Transforming Social Norms for Reproductive Health
Enabling young women and men to live gender-equitable lives free of violence, coerced sex, and unintended pregnancy is a critical global challenge.
Early pregnancy and child marriage are a reality for millions of young women worldwide, curtailing educational and vocational opportunities, leading to poor reproductive health and contributing to the intergenerational cycle of poverty. A focus on individual change is important but insufficient to meet this challenge. Young people’s ability to forge healthy relationships is influenced by social norms enforced by their peers, families and communities.
Social norms shape behaviors related to sexual debut, intimate partner and sexual violence and early marriage, as well as access to education and the services and information they need to protect their health. Research has shown that investing in social norm change at the community (rather than individual) level, while ensuring supportive policies and access to good quality services, can bring about significant improvements in sexual and reproductive health.
Passages project aims to address a broad range of social norms, at scale, to achieve sustained improvements in family planning and reproductive health. This research project is building the evidence base and contributing to the capacity of the global community to strengthen normative environments that support reproductive health, especially among very young adolescents, newly married youth, and first-time parents. Passages capitalizes on these formative life course transitions to test and scale up interventions that promote collective change and foster an enabling environment for healthy timing and spacing of pregnancies and family planning.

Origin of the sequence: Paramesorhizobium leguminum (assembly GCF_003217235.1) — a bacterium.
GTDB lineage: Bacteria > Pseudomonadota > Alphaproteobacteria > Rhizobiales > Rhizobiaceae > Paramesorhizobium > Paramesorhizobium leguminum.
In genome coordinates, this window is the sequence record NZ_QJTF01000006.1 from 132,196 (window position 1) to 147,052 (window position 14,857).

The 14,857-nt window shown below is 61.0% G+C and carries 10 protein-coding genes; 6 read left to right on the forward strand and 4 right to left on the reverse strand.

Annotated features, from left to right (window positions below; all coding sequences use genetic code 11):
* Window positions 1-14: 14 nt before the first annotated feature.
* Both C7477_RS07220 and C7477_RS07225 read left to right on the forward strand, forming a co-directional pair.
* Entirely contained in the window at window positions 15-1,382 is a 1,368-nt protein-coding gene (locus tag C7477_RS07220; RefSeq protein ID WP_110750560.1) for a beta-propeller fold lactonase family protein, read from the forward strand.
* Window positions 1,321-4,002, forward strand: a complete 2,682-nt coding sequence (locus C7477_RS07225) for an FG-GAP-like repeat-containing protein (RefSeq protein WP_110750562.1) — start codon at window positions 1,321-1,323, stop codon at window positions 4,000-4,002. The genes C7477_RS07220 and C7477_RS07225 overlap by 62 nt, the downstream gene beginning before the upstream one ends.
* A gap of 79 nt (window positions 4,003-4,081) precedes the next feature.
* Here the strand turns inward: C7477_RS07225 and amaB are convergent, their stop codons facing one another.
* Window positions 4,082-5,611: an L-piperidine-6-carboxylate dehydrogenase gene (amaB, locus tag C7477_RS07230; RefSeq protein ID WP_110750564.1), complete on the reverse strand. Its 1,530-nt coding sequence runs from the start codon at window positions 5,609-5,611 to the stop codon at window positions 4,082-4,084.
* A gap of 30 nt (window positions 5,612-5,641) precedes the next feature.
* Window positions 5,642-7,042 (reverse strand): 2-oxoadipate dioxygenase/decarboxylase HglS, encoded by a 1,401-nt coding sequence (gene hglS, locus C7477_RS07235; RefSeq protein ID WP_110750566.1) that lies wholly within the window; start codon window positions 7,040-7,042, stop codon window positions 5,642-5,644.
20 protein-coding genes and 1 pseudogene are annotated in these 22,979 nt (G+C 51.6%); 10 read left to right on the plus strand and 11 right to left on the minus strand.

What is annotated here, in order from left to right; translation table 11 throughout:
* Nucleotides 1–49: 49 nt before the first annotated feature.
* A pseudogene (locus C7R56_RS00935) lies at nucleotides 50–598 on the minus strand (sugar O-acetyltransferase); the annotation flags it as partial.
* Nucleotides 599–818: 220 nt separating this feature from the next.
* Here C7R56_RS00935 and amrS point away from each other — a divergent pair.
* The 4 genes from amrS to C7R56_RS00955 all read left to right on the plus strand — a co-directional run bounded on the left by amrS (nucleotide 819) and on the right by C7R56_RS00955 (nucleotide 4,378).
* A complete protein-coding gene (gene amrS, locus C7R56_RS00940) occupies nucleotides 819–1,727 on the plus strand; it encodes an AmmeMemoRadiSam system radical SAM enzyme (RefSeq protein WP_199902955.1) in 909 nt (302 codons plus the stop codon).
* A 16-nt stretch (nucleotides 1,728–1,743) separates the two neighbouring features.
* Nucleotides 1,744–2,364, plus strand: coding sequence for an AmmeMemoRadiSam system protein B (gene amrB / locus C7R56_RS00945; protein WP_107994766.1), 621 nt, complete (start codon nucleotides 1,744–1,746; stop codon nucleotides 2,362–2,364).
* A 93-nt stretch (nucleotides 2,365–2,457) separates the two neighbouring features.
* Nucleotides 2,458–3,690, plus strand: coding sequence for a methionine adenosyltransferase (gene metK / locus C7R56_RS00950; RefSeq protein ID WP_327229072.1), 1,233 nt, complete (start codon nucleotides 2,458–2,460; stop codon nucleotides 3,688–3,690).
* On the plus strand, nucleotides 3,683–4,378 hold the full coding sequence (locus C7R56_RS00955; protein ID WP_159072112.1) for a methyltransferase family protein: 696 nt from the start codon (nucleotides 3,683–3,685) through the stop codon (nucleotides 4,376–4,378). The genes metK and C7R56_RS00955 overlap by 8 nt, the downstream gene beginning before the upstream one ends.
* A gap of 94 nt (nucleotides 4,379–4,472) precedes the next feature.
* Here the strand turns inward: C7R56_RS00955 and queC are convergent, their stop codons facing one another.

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© Population Services International / Photo by: Benjamin Schilling
Passages is applying implementation science principles to explain what makes interventions effective and sustainable at scale in real world contexts. Passages addresses socially complex issues such as gender inequality, stigma and violence related to family planning and healthy timing and spacing while focusing on scalability, considering cost, complexity, and adaptability.
Passages bridges the gap between science and effective policy and practice through activities in three work streams.
Passages is establishing an evidence base on scalable social norm change by assessing both pilot and replicated interventions. Passages uses a realist evaluation approach to answer the question, “What works, for whom, in what respects, to what extent, in what contexts, and how?”
Passages is assessing and providing technical assistance and catalytic support for scaling social norm change interventions. Passages provides technical assistance in: scalability assessments, collaborative design of systems-based scale-up approaches, developing and implementing monitoring, evaluation and learning processes and scale-up documentation, and using realist evaluation approaches. Passages also conducts activities to build local capacity in scale-up practice.
Applying promising practices, Passages will advance knowledge and increase utilization of evidence.